Skip to main content

The Last Call


“I will make it right this time,” she was determined as she thought to herself.

It was a cold and windy night and very few people could be seen on the streets, especially at fifteen past midnight. She had been walking briskly since the last ten minutes. She passed a few teenagers sitting on the pavement near the road feeding on something she assumed to be akin to drugs. She skipped a beat as it made her anticipate the near future even more. Seeing a couple cuddling and kissing each other, made her walk faster eventually to break into a run. It was her last chance and she had to make it right this time. She held the jacket she was wearing, closer to her cold body and ran as fast as she could on the streets of Philadelphia.


“How about never giving up?” He asked his mother who was sipping on her third cup of coffee. Neha had this habit of drinking a lot of coffee whenever she was worried. Rohit continued to motivate his mother, the way he had been doing from the last half-hour, to change her newly made decision of quitting her job but Neha was only half listening. She was lost in her thoughts of the dreadful politics that was going on at her work-place.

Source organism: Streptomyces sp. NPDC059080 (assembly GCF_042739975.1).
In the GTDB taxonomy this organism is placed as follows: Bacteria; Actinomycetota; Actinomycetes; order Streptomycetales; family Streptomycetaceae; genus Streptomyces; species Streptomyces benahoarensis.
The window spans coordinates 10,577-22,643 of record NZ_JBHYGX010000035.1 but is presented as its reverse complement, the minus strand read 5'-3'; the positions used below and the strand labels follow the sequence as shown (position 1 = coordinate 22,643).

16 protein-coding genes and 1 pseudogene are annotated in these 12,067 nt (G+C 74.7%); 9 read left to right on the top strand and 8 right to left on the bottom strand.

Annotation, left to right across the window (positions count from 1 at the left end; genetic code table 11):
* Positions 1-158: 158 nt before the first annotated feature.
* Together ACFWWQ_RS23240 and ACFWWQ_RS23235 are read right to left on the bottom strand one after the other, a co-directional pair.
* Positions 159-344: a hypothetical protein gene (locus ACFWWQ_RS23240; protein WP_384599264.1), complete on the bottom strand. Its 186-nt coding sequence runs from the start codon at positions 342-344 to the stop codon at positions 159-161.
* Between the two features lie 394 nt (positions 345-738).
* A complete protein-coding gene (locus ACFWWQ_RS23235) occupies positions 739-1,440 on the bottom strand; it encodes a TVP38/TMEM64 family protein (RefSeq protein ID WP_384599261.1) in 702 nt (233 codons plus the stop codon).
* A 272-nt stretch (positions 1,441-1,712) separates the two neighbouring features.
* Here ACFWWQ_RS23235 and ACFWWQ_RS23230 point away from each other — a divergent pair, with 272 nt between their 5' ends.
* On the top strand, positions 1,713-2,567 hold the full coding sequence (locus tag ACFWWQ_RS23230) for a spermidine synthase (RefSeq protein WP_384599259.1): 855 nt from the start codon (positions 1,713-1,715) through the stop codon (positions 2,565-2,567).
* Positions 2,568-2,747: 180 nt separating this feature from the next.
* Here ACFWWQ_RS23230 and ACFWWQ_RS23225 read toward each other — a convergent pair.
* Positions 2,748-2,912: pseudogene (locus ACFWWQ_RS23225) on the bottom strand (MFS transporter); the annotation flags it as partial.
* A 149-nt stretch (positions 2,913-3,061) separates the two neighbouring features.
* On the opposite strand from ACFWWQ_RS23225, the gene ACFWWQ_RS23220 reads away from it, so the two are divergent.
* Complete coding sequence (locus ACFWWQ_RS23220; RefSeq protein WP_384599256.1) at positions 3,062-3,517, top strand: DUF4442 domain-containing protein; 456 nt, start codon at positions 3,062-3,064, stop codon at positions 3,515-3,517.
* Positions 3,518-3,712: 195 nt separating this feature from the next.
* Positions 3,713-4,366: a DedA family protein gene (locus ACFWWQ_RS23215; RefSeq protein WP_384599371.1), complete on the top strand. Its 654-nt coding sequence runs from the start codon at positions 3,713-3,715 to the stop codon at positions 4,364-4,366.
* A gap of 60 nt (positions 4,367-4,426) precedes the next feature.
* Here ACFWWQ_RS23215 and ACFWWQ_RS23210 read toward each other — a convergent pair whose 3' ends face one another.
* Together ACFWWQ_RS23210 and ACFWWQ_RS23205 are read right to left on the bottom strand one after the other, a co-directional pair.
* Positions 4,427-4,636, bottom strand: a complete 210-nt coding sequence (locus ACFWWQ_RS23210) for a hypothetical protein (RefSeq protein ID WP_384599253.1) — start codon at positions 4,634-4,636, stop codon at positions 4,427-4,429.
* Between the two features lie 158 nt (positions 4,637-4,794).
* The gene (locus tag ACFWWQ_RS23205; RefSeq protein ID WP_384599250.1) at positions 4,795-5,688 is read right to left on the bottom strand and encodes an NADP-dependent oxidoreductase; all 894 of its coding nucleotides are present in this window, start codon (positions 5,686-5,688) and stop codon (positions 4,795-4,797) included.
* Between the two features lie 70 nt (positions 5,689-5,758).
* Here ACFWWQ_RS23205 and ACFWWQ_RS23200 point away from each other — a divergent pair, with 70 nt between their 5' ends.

“I am tired, beta.” She said to her 15-year old son. “Leave me alone for some time.” Neha had been feeling too old of late; too old to avoid the politics, too old to even take part in it. She felt hopeless and Rohit’s encouraging words went to deaf ears.

The following day, Rohit saw his mother coming home early with tearful eyes. The two words “I resigned” was all she said that day.


Five months had passed since Neha quit her job but she seemed to have never moved on. She would talk less with her son, she would avoid her neighbours and she would never go to the parties her family was invited at.

His mother was the only family Rohit had and after losing a father at the tender age of eleven, he almost felt like he was losing his mother too. She looked older than her age, she acted older than her age and she would no longer be there for him to solve his issues or even to talk about them.

He had issues – in his love life, in his friends’ circle, with his teachers, with the kids of the society they lived in. Rohit, the boy who once was talkative, became as silent as his mother at times. He felt he lost his best friend, his mother, too. And Rohit, the same boy who had once motivated his mother so much, was now at a phase of life where he lost all hopes from the people in the world.